Defining ‘bad’ isn’t nearly so difficult. If people are dying from starvation, something is wrong, and the system failed. If population is being drained by migration to other lands, again, something is wrong, if the motivations for the population decline are based in economics. Then things get fuzzy. If people are chafing about having to spend time in commuter congestion everyday because of the price of housing near work, perhaps the economic system is bad in how it zones land. If there are long lines for obtaining the necessities of life, even though they are available, possibly the part of the economic system relating to distribution is faulty. Universal complaints are an indication of an error in economic system design, unless the constraints are so tight that one complaint cannot be satisfied without creating another, potentially worse, one.
There could be very many economic arrangements that do not give rise to universal complaints, meaning that the set of ‘good enough’ economic system might be quite large. This means that if we use popular outcry as a measure of the goodness of an economic system, the bin of acceptable systems could be quite full. And the willingness of a population to object to some aspect of their economic system might vary quite a lot, with some more stoical populations willing to put up with situations that a more clamorous one would take to the streets with. Here, media has its effects as well. Where media plays a large role in people’s lives, in other words, occupies a great deal of their time, the advice of those who control the media, filtered through the various message-giving instruments a media system has, might make a difference in what is acceptable and what is not. Again, somewhat murky.
This brings us back to the same point made elsewhere. Culture plays a large role in defining what is desirable and what is acceptable in economic systems. Take corruption as an example. There are many different kinds of corruption, and it can be overt and obvious to everyone or concealed behind all manner of legal constructions and privacy rules. One population, of a homogeneous culture, might regard petty corruption as just a part of life, something everyone knows about and everyone participates in, while a second population, also homogeneous, might find it horrendous and seek to expunge every single instance of it. The second population might regard legal corruption, where laws are written to allow many kinds of payoffs to politicians without any law being violated, as ignorable, while a third population might see legal corruption as no different than illegal corruption as it was based on the same thing: politicians selling their vote for some sort of benefit to them or their relatives or some affinity group or former colleagues, or whatever. Thus, culture plays a large role in public outcry and in defining the bin of acceptable economic systems.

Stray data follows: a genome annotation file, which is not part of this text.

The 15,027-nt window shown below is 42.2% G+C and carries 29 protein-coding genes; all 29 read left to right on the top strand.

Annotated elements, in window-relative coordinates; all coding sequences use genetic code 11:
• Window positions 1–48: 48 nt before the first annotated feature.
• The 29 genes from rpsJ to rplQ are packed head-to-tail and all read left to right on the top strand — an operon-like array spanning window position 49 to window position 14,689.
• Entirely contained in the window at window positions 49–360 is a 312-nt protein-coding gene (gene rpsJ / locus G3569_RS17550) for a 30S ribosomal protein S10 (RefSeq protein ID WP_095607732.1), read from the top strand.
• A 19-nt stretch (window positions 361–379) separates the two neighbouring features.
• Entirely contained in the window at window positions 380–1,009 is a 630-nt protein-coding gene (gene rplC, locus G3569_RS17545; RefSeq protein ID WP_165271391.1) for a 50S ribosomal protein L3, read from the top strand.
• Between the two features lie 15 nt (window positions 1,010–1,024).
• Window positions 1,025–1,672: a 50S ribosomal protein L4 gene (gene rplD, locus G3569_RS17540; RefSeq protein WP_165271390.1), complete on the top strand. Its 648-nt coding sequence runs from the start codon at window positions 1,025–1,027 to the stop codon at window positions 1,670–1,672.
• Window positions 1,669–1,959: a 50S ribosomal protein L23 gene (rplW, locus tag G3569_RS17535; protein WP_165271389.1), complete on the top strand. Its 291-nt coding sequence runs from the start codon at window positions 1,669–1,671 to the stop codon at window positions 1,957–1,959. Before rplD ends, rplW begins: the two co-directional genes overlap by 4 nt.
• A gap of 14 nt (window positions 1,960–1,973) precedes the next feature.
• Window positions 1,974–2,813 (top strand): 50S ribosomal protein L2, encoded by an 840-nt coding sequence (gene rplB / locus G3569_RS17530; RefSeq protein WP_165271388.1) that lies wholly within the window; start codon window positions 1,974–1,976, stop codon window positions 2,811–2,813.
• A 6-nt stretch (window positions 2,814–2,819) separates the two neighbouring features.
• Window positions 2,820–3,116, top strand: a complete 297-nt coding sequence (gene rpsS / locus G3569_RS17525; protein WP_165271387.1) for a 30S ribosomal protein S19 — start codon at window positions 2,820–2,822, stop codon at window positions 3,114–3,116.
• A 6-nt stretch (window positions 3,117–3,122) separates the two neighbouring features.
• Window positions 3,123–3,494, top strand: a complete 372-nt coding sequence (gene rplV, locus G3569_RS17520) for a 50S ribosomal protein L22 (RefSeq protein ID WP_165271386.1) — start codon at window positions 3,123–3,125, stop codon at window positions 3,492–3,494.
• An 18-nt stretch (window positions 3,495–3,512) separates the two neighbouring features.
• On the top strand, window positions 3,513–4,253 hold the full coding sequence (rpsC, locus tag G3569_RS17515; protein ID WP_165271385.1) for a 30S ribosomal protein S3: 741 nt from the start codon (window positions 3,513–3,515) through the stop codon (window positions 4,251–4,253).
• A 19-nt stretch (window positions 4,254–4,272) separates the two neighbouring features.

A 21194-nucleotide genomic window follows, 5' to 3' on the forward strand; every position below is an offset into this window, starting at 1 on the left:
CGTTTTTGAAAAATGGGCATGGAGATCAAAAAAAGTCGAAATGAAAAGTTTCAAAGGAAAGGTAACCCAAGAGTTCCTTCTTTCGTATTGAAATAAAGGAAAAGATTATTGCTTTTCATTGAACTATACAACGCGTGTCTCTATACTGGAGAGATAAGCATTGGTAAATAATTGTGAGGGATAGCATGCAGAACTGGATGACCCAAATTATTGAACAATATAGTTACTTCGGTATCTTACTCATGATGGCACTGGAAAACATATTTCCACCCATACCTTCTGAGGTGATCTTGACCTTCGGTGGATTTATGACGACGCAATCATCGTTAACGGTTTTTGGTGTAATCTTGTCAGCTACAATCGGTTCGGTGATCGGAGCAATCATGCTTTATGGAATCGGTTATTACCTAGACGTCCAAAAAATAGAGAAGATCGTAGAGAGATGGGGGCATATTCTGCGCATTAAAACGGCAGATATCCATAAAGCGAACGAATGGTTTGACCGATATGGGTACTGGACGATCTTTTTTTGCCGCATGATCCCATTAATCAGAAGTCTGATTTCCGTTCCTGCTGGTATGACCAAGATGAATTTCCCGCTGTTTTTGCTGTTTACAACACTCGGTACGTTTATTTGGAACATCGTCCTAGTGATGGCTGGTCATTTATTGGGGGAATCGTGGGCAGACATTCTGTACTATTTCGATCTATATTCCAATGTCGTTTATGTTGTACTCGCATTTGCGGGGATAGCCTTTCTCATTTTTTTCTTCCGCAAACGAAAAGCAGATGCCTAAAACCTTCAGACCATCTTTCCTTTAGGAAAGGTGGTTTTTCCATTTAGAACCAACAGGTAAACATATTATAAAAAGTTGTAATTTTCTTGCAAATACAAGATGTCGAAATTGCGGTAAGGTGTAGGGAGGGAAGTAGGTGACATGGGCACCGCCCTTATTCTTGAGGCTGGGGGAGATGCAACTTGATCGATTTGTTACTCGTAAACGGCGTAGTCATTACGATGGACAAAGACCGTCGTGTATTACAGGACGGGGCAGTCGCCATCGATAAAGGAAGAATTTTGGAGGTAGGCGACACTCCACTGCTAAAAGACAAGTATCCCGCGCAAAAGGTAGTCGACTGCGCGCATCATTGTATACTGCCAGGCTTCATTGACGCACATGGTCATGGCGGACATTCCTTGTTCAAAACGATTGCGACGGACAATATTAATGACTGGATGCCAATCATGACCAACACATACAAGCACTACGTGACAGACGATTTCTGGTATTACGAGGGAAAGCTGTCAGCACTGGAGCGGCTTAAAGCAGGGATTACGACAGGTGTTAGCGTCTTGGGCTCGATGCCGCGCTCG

Popular culture does not simply appear in a puff of smoke and be learned and wholly accepted by a population. It is something accumulated over time, but more importantly, passed on from generation to generation through the means of training and education of the younger generation by the older. This means there might be populations without any culture at all, where they might be homogeneous or heterogeneous, but they simply do not pass on values, opinions, motivations, heritage, and other bases to the next generation, but allow the young to pick up what they can from wherever they can. If this is the state of a population, almost anything can fit into the bin of acceptable economic systems. It also means that any individuals who want to be able to structure the economic system to fit their definition of good, better, best, can do so most easily if they can convince a population to stop transmitting their culture from generation to generation, and leave it in the hands of some specialists. And as a last step, the specialists have to be willing to climb aboard the support train for the economic system preferred by those who have the means to disrupt intergenerational transmission of culture.
It is certainly possible to devise an economic system that has some laudable attributes, and perhaps one which can be shown to meet a variety of measures of goodness, but as long as the culture is determined by those who prefer another system, good to them and perhaps not so good for the large majority of the population, there is little need to work too hard to define its details. Unless, of course, there is some means by which such a better economic system can gain the attention of the population – an unlikely event.